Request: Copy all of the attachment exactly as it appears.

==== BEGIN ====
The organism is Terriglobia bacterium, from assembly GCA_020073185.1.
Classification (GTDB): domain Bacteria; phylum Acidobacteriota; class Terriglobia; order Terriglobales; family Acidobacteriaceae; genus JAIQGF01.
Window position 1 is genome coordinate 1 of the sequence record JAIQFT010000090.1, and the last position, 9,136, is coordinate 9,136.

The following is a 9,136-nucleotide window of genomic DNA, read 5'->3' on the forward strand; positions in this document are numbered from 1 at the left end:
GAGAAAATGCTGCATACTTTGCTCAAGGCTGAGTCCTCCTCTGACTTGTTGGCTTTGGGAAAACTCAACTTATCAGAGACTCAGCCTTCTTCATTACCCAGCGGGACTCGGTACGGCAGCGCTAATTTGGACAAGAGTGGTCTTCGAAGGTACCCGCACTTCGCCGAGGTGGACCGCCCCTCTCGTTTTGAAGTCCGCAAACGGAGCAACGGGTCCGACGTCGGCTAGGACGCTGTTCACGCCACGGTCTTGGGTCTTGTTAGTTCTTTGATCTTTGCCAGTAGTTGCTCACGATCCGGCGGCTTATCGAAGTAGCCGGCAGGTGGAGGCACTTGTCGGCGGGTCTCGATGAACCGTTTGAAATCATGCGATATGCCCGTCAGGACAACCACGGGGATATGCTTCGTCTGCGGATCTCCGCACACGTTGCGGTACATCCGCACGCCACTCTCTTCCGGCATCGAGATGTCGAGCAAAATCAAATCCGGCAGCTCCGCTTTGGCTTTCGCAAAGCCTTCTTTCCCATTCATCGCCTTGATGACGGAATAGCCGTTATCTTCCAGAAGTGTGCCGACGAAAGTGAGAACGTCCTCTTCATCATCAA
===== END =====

The organism is Terriglobia bacterium, from assembly GCA_020073185.1.
Classification (GTDB): domain Bacteria; phylum Acidobacteriota; class Terriglobia; order Terriglobales; family Acidobacteriaceae; genus JAIQGF01.
Window position 1 is genome coordinate 1 of the sequence record JAIQFT010000090.1, and the last position, 9,136, is coordinate 9,136.

The following is a 9,136-nucleotide window of genomic DNA, read 5'->3' on the forward strand; positions in this document are numbered from 1 at the left end:
GAGAAAATGCTGCATACTTTGCTCAAGGCTGAGTCCTCCTCTGACTTGTTGGCTTTGGGAAAACTCAACTTATCAGAGACTCAGCCTTCTTCATTACCCAGCGGGACTCGGTACGGCAGCGCTAATTTGGACAAGAGTGGTCTTCGAAGGTACCCGCACTTCGCCGAGGTGGACCGCCCCTCTCGTTTTGAAGTCCGCAAACGGAGCAACGGGTCCGACGTCGGCTAGGACGCTGTTCACGCCACGGTCTTGGGTCTTGTTAGTTCTTTGATCTTTGCCAGTAGTTGCTCACGATCCGGCGGCTTATCGAAGTAGCCGGCAGGTGGAGGCACTTGTCGGCGGGTCTCGATGAACCGTTTGAAATCATGCGATATGCCCGTCAGGACAACCACGGGGATATGCTTCGTCTGCGGATCTCCGCACACGTTGCGGTACATCCGCACGCCACTCTCTTCCGGCATCGAGATGTCGAGCAAAATCAAATCCGGCAGCTCCGCTTTGGCTTTCGCAAAGCCTTCTTTCCCATTCATCGCCTTGATGACGGAATAGCCGTTATCTTCCAGAAGTGTGCCGACGAAAGTGAGAACGTCCTCTTCATCATCAA